The government's position is that the various accords regulating the foreign presence in Afghanistan, including taxation, do not cover anyone without a direct government contract. According to a recent Finance Ministry letter to primes on the taxation issue, "a contractor can only be identified as a U.S. government contractor if there is a legally binding agreement between this person and the U.S. Government." Subs are not exempt, the government asserts, because their contracts are with the primes.
The accords themselves are overlapping and incomplete, reflecting the initial ad hoc nature of the U.S. presence in Afghanistan. They include a "military technical agreement" signed in January 2002 between the then-interim government of Afghanistan and the NATO International Security Assistance Force, or ISAF, authorized by the United Nations.
U.S. forces have also been governed by a series of U.S.-Afghan diplomatic notes signed in 2002, 2003 and 2006. USAID has also issued regular notices to U.S. contractors confirming their tax-exempt status.
All use different wording to outline the tax situation. Some refer to contractors, while others mention goods and services funded by the United States. None directly mention subcontractors.
The Defense Department, in response to questions, said that its interpretation of the 2002 and 2003 agreements is that they provide tax exemptions "to both prime and subcontractors, even though the word 'subcontractor' does not appear."
USAID issued a similar statement, saying that "typically, we interpret these provisions to apply to any entity funded by USAID, including non-local primes and non-local subs."Concern about precedent
Taxation has rarely, if ever, been a problem with worldwide U.S. foreign assistance programs, and some officials expressed concern that any possible concessions made in Afghanistan would set a precedent for other recipient countries.
In its 2008 State Department appropriation, Congress mandated that no new aid agreement be signed with any country without unambiguous tax exemption language. The law called on the secretary of state to "expeditiously" renegotiate existing agreements to include such provisions.
There is widespread agreement that Afghan subcontractors paid with foreign funds are not exempt from domestic Afghan taxes. The senior Afghan official said that the fact that "many well-connected Afghan contractors [are] paying no tax to the government" was a separate issue. U.S. prime contractors maintain that they regularly withhold income tax - set at 2 percent - from payments to Afghan subs and turn it over to the government.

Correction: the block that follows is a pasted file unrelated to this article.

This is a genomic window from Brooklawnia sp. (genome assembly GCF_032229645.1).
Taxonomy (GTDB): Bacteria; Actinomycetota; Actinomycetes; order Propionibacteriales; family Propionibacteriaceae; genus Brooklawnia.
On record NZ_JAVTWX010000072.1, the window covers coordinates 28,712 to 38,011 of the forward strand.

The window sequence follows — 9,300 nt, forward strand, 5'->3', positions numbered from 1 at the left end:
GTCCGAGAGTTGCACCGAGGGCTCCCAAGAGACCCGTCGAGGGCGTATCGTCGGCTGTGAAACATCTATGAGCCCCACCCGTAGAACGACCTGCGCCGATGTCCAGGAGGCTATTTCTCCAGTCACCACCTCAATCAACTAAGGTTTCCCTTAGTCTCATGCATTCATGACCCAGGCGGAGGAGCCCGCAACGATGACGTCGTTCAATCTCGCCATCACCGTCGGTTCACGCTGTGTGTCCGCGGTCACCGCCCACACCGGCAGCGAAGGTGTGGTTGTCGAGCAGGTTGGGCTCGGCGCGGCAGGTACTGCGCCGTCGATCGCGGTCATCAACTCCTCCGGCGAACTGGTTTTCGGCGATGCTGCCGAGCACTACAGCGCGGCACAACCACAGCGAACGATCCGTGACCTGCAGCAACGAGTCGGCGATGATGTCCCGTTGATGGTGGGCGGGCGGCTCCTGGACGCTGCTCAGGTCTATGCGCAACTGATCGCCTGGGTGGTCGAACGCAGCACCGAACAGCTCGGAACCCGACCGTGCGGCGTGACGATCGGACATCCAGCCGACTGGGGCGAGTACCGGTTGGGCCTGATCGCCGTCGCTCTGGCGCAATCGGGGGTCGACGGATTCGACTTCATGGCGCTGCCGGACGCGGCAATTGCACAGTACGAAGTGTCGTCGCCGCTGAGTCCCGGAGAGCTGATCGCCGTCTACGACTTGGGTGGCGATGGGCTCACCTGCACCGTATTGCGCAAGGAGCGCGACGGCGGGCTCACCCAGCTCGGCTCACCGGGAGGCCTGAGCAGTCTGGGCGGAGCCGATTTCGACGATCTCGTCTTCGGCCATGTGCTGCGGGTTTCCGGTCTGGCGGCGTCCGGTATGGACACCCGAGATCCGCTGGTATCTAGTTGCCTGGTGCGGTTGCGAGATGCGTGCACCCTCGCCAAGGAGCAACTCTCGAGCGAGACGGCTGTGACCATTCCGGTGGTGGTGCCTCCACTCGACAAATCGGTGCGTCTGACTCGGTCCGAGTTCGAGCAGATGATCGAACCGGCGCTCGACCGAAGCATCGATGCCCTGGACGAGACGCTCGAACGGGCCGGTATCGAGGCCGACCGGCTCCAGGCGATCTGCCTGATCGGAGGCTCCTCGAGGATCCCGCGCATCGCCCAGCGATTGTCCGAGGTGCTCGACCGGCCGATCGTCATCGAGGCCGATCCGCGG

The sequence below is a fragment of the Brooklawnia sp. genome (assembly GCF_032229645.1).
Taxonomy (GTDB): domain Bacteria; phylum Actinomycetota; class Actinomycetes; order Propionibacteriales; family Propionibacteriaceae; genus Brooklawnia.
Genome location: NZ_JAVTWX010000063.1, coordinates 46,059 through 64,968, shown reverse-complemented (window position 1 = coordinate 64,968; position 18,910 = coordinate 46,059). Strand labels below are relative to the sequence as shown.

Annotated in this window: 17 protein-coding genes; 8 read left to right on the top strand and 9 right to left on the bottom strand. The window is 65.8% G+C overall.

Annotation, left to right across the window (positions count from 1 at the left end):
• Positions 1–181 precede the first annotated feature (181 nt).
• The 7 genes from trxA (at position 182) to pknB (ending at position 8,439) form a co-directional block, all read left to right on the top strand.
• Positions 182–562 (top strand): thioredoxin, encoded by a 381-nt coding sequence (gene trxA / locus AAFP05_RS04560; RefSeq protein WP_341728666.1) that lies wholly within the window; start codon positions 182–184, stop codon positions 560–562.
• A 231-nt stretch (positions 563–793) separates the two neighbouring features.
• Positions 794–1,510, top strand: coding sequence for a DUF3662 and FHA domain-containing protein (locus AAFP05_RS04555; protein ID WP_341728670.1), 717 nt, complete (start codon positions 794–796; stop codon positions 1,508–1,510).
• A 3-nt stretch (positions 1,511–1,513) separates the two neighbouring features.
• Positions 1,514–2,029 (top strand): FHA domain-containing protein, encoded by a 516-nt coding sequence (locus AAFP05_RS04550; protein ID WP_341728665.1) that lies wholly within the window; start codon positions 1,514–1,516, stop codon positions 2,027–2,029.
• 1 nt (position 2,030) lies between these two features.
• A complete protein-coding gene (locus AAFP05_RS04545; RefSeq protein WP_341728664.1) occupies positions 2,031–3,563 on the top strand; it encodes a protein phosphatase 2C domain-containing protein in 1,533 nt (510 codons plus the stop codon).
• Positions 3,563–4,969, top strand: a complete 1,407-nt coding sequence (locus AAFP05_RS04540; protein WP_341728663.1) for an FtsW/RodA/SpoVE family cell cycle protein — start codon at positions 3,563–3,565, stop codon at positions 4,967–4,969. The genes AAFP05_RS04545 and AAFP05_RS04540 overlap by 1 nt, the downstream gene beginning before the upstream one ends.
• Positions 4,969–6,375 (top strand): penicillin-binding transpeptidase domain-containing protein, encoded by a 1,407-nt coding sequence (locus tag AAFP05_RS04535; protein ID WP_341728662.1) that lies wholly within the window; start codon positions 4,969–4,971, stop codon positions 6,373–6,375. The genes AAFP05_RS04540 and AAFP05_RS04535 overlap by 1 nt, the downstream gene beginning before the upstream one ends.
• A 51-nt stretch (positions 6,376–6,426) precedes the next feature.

But the Afghan government, the American contract company official said, is "coming after" his firm's foreign subs, "claiming they are not tax exempt and saying . . . they will take away their business licenses, not allow them to fly in and out, and not allow them to bring goods in."
Although customs officials have occasionally held incoming contract goods hostage for duty payments, he said, such incidents have so far been worked out on the scene. U.S. officials have told the primes, he said, that they will act forcefully if there is any substantive confiscation.
"DOD and State and the primes are telling them, 'No, you're subs, don't pay taxes,'" the company official said. But "the Afghan government has become so hard to work with on so many fronts that I'm not sure whether this issue is still in the embassy's top-10 list of things."
Another contracting executive said there was "tension in the embassy" between those officials who work on helping the Afghan government collect more revenue so it can pay its own way, and those "responsible for working on behalf of U.S. business."
"We know we're going to have to pay at least $8 billion to $10 billion a year for the next 10 years to keep these guys running," the executive said. "The International Monetary Fund and the World Bank are putting heat on the government to create a tax base. Some of the biggest cash flow into the country is Western aid."
Under Afghanistan's new regulations, Zamanzai said, foreign prime and subcontractors will both be eligible for taxation in certain circumstances. The United States is supporting Afghanistan's transformation, he said, and "if you do not have a good tax system, how can you finance your other reforms?"
Partlow reported from Kabul.